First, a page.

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Coclanis presents three lectures in GSU Russell Union Ballroom

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    Internationally acclaimed historian Peter A. Coclanis will present the 2006 Jack N. and Addie D. Averitt Lecture Series at Georgia Southern University on Monday and Tuesday, October 23 and 24. A faculty member at the University of North Carolina-Chapel Hill, Coclanis studies, writes, and teaches in the fields of American, international, and Southeast Asian economic history.
    His theme for the three lectures of the Averitt Series is "Home and the World: Perspectives on the Economic History of the American South." The first, titled "People and Places," takes place Monday, October 23, at 7:00 p.m.; the second, titled "Products," will take place Tuesday, October 24, at 9:30 a.m.; and the third, titled "Processes," will take place Tuesday, October 24, at 2:00 p.m. All three lectures will be held in the ballroom of the Russell Student Union, and they are free and open to the public.
    Coclanis is the author of "The Shadow of a Dream: Economic Life and Death in the South Carolina Low Country, 1670-1920," which won the Allan Nevins Prize from the Society of American Historians. His book charts the economic and social rise and fall of a small, but intriguing part of the American South: Charleston and the surrounding South Carolina low country. Spanning 250 years, Coclanis's study analyzes the interaction of both external and internal forces on the city and countryside, examining the effects of various factors-the environment, the market, economic and political ideology, and social institutions-on the region's economy from its colonial beginnings to its collapse in the 19th and early 20th centuries.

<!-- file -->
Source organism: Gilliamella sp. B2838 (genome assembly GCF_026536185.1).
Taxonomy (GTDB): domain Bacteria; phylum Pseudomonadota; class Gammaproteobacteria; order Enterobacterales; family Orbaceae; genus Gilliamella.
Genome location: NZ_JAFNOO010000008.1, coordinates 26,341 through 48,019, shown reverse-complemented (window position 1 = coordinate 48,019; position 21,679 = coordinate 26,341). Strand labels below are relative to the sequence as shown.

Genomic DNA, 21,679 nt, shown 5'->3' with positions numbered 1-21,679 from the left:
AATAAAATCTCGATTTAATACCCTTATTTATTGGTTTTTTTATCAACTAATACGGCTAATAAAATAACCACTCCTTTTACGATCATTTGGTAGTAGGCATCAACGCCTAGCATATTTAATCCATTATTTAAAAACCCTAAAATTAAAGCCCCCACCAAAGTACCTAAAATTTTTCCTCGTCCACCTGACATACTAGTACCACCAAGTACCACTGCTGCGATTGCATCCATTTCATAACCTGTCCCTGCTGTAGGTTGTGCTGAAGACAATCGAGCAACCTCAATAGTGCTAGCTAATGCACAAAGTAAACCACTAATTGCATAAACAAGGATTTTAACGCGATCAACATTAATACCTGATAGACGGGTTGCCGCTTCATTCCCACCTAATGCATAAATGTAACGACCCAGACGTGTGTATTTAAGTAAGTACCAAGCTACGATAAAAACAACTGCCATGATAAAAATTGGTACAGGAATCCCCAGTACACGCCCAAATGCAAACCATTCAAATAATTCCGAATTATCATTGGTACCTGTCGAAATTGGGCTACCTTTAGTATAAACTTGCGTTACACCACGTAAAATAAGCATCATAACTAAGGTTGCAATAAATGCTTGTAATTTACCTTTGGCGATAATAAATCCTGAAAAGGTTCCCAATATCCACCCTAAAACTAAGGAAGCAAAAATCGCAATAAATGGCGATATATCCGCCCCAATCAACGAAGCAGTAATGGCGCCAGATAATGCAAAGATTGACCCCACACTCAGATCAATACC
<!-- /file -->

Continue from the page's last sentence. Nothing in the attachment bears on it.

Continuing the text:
Coclanis became the Albert R. Newsome Professor and Associate Provost for International Affairs at UNC-Chapel Hill after serving as associate dean for general education and heading the history department there for ten years. He is the author or co-author of more than 100 scholarly articles and several books, and he has written 70 book reviews. He is currently completing a book titled "Distant Thunder: The Creation of a World Market in Rice and the Transformations it Wrought."
    Jack Averitt and his wife Addie established the Averitt Lecture Series in 1990 as a gift to Georgia Southern's Department of History, Department of Literature and Philosophy, and Department of Writing and Linguistics. Jack Averitt was the first dean of Georgia Southern's graduate school, which now bears his name. He funded the biennial Averitt Distinguished Service Award and now serves as dean emeritus.
    The Averitt Lecture Series seeks to enhance on-campus academic and cultural life for students, faculty and community by bringing world-class scholars to the University to the University to speak on historical and literary subjects. The lectures are subsequently published by the University of Georgia Press.
    For more information on the Averitt Lecture Series, contact Georgia Southern's History Department at (912) 681-5586 or send an e-mail to
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